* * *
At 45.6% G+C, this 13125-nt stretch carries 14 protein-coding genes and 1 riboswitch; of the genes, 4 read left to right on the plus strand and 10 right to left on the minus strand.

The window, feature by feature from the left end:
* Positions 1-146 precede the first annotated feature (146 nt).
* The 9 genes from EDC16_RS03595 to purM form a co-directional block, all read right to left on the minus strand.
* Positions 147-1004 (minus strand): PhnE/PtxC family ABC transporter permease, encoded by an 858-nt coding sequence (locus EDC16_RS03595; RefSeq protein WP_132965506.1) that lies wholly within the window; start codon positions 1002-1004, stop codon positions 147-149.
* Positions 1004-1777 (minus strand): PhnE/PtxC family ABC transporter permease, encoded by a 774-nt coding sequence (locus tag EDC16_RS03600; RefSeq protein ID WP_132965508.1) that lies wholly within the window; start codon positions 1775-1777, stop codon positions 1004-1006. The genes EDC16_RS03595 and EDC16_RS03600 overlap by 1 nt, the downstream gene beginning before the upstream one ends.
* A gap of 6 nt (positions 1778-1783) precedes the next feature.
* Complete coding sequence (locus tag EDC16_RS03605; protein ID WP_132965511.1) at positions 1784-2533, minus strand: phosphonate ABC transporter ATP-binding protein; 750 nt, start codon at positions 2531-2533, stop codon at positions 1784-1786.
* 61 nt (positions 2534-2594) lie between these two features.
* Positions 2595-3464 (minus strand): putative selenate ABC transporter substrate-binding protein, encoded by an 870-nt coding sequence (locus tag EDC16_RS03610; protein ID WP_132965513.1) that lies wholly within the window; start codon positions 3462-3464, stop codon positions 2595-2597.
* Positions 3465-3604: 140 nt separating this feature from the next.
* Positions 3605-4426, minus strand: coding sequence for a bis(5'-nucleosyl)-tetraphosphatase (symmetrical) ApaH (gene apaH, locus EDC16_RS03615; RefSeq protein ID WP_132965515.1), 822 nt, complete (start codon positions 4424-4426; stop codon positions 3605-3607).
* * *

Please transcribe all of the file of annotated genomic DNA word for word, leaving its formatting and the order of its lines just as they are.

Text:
At 45.6% G+C, this 13125-nt stretch carries 14 protein-coding genes and 1 riboswitch; of the genes, 4 read left to right on the plus strand and 10 right to left on the minus strand.

The window, feature by feature from the left end:
* Positions 1-146 precede the first annotated feature (146 nt).
* The 9 genes from EDC16_RS03595 to purM form a co-directional block, all read right to left on the minus strand.
* Positions 147-1004 (minus strand): PhnE/PtxC family ABC transporter permease, encoded by an 858-nt coding sequence (locus EDC16_RS03595; RefSeq protein WP_132965506.1) that lies wholly within the window; start codon positions 1002-1004, stop codon positions 147-149.
* Positions 1004-1777 (minus strand): PhnE/PtxC family ABC transporter permease, encoded by a 774-nt coding sequence (locus tag EDC16_RS03600; RefSeq protein ID WP_132965508.1) that lies wholly within the window; start codon positions 1775-1777, stop codon positions 1004-1006. The genes EDC16_RS03595 and EDC16_RS03600 overlap by 1 nt, the downstream gene beginning before the upstream one ends.
* A gap of 6 nt (positions 1778-1783) precedes the next feature.
* Complete coding sequence (locus tag EDC16_RS03605; protein ID WP_132965511.1) at positions 1784-2533, minus strand: phosphonate ABC transporter ATP-binding protein; 750 nt, start codon at positions 2531-2533, stop codon at positions 1784-1786.
* 61 nt (positions 2534-2594) lie between these two features.
* Positions 2595-3464 (minus strand): putative selenate ABC transporter substrate-binding protein, encoded by an 870-nt coding sequence (locus tag EDC16_RS03610; protein ID WP_132965513.1) that lies wholly within the window; start codon positions 3462-3464, stop codon positions 2595-2597.
* Positions 3465-3604: 140 nt separating this feature from the next.
* Positions 3605-4426, minus strand: coding sequence for a bis(5'-nucleosyl)-tetraphosphatase (symmetrical) ApaH (gene apaH, locus EDC16_RS03615; RefSeq protein ID WP_132965515.1), 822 nt, complete (start codon positions 4424-4426; stop codon positions 3605-3607).